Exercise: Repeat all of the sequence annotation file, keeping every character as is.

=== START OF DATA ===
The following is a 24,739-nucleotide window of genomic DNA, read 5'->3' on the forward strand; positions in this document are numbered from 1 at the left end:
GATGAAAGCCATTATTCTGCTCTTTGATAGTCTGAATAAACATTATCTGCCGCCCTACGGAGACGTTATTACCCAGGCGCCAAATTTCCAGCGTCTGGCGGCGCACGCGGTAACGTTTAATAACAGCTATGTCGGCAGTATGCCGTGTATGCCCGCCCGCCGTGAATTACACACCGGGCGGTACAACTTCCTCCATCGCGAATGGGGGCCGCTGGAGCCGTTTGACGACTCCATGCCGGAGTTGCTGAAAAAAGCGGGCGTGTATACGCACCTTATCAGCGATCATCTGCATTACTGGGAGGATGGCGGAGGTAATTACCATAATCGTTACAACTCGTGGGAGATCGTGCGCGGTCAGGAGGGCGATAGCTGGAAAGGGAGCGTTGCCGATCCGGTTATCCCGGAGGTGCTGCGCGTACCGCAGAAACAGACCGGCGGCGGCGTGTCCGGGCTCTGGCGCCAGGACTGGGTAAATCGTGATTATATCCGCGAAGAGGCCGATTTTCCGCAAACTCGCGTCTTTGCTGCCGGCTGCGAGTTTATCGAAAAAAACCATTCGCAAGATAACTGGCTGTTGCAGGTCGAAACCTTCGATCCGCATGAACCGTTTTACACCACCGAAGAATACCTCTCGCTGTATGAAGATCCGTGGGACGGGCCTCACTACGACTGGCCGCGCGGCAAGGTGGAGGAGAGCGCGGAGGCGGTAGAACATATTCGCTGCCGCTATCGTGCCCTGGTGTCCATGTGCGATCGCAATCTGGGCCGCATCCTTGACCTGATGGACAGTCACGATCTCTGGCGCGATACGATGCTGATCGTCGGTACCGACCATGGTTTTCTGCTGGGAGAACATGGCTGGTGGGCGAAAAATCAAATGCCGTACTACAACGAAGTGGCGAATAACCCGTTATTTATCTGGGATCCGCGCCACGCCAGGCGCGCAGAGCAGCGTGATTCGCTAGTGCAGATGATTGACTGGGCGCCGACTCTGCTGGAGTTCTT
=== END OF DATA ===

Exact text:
The following is a 24,739-nucleotide window of genomic DNA, read 5'->3' on the forward strand; positions in this document are numbered from 1 at the left end:
GATGAAAGCCATTATTCTGCTCTTTGATAGTCTGAATAAACATTATCTGCCGCCCTACGGAGACGTTATTACCCAGGCGCCAAATTTCCAGCGTCTGGCGGCGCACGCGGTAACGTTTAATAACAGCTATGTCGGCAGTATGCCGTGTATGCCCGCCCGCCGTGAATTACACACCGGGCGGTACAACTTCCTCCATCGCGAATGGGGGCCGCTGGAGCCGTTTGACGACTCCATGCCGGAGTTGCTGAAAAAAGCGGGCGTGTATACGCACCTTATCAGCGATCATCTGCATTACTGGGAGGATGGCGGAGGTAATTACCATAATCGTTACAACTCGTGGGAGATCGTGCGCGGTCAGGAGGGCGATAGCTGGAAAGGGAGCGTTGCCGATCCGGTTATCCCGGAGGTGCTGCGCGTACCGCAGAAACAGACCGGCGGCGGCGTGTCCGGGCTCTGGCGCCAGGACTGGGTAAATCGTGATTATATCCGCGAAGAGGCCGATTTTCCGCAAACTCGCGTCTTTGCTGCCGGCTGCGAGTTTATCGAAAAAAACCATTCGCAAGATAACTGGCTGTTGCAGGTCGAAACCTTCGATCCGCATGAACCGTTTTACACCACCGAAGAATACCTCTCGCTGTATGAAGATCCGTGGGACGGGCCTCACTACGACTGGCCGCGCGGCAAGGTGGAGGAGAGCGCGGAGGCGGTAGAACATATTCGCTGCCGCTATCGTGCCCTGGTGTCCATGTGCGATCGCAATCTGGGCCGCATCCTTGACCTGATGGACAGTCACGATCTCTGGCGCGATACGATGCTGATCGTCGGTACCGACCATGGTTTTCTGCTGGGAGAACATGGCTGGTGGGCGAAAAATCAAATGCCGTACTACAACGAAGTGGCGAATAACCCGTTATTTATCTGGGATCCGCGCCACGCCAGGCGCGCAGAGCAGCGTGATTCGCTAGTGCAGATGATTGACTGGGCGCCGACTCTGCTGGAGTTCTT